Second, the banks received a direct economic benefit from their silence. The Volcker Committee found that, "the problems with dormant accounts appear to be partly a byproduct of the absence of a Swiss escheat law dealing with unclaimed property in banks." Volcker Report, at ¶ 45. "Unlike other countries (such as the United States) where dormant assets are transferred to state governments, in Switzerland dormant assets remain indefinitely with the banks." Id. If no one claimed the assets in an account (or if a bank simply refused to comply with a claim) a Swiss bank could keep the money. The Bergier Report summarized the troubling result:
Unclaimed safe-deposit boxes and safeguard deposits generated income from the fees charged and — in the case of interest-bearing assets — commission earnings. The banks lost nothing if the dormancy persisted; on the contrary, the monies entrusted to them that affected the balance sheet continued to improve their interest balance — particularly as the banks usually stopped paying interest on the dormant accounts.
Bergier Report, at 449.
  Third, the banks anticipated an indirect economic benefit from stonewalling. Before the war, the Swiss banks had been seen as an attractive repository because of their commitment to secrecy and "private property rights." Many bank officials anticipated that steadfast devotion to secrecy would be critical going Page 12 forward. The ironic result is that the banks turned on Nazi victims based on the very same principles that had previously led the Nazi victims to turn to the banks. See Volcker Report, at ¶ 48. Helen Junz explains the situation as follows:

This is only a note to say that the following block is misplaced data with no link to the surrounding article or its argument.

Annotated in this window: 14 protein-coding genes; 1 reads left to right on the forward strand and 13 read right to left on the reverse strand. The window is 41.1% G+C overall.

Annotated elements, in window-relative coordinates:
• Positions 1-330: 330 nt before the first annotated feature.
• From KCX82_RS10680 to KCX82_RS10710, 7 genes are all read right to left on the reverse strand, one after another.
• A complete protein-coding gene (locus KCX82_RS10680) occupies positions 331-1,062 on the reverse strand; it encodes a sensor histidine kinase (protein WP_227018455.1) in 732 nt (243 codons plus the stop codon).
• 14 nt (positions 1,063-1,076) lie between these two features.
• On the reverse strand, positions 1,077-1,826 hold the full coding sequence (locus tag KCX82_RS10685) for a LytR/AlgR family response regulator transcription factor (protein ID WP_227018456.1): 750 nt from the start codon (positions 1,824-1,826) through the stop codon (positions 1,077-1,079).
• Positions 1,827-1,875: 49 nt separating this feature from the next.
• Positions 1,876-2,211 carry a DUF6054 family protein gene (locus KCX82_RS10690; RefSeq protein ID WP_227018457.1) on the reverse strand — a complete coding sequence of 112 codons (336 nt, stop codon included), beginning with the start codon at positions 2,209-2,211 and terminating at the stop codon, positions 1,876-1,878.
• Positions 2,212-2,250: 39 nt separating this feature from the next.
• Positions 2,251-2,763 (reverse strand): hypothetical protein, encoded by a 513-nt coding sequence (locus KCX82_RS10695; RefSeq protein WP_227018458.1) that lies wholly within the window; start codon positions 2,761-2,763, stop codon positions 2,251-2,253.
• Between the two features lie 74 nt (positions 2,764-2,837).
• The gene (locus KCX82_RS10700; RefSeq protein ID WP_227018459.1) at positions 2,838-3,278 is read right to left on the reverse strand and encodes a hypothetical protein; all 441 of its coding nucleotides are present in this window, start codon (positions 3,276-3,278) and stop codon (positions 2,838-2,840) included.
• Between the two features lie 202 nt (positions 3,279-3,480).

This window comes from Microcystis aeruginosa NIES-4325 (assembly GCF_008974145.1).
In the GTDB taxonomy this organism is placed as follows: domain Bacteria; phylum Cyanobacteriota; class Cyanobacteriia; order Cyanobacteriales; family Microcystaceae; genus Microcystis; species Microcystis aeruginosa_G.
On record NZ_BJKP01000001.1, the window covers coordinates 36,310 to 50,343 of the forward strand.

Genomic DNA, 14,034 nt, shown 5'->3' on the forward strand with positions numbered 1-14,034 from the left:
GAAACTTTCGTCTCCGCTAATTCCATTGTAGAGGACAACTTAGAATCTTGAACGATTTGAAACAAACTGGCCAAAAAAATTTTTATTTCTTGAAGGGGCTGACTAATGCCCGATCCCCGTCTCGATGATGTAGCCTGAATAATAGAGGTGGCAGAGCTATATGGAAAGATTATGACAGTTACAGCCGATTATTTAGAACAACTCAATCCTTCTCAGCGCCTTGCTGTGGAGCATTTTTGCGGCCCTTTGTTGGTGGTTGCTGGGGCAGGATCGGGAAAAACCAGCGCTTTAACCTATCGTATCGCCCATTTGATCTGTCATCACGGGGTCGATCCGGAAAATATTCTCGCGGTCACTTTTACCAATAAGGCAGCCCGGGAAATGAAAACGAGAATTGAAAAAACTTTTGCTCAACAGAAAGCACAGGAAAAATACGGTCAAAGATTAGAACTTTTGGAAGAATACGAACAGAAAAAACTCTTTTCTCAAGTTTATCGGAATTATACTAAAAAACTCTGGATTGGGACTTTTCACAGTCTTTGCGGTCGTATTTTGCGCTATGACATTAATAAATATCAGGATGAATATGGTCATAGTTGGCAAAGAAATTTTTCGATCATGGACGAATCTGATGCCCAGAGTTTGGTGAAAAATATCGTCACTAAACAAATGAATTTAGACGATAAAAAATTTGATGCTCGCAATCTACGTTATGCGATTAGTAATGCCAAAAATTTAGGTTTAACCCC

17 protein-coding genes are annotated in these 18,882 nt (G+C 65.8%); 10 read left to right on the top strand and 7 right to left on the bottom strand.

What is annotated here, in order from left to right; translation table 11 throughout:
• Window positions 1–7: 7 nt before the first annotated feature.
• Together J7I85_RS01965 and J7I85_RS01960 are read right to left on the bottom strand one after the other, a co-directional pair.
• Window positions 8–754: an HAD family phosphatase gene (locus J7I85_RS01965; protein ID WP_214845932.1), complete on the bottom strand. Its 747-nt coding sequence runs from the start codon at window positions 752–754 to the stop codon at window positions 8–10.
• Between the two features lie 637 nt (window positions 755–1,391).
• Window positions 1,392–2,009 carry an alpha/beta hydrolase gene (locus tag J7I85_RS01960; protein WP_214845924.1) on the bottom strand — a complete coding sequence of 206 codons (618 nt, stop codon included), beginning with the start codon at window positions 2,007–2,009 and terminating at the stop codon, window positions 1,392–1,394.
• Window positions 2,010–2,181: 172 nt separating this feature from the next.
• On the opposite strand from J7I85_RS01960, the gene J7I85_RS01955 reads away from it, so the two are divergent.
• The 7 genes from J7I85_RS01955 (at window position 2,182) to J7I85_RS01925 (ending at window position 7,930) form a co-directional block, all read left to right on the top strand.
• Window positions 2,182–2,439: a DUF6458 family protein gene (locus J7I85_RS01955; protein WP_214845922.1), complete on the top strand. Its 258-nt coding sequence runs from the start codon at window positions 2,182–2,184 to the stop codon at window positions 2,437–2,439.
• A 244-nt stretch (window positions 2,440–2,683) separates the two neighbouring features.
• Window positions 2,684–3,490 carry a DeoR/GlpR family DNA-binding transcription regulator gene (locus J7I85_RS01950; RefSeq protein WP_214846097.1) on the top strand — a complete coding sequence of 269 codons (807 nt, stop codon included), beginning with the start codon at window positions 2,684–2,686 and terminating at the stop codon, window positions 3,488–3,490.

The banks quickly realized that post-war political developments were bringing new opportunities to the field of asset management. They were well-positioned, having come out of the war with a stable and convertible currency, but perceived that hewing to their commitment to bank secrecy and protection against cross border compliance with tax and foreign currency regulations of other countries would give them a further material advantage. Compared with the cold-war generated new client potential, the Holocaust survivor clientele held no interest — on the contrary. Basic policies, though not enunciated as such, thus generally aimed — of course with some exceptions — to ignore this clientele.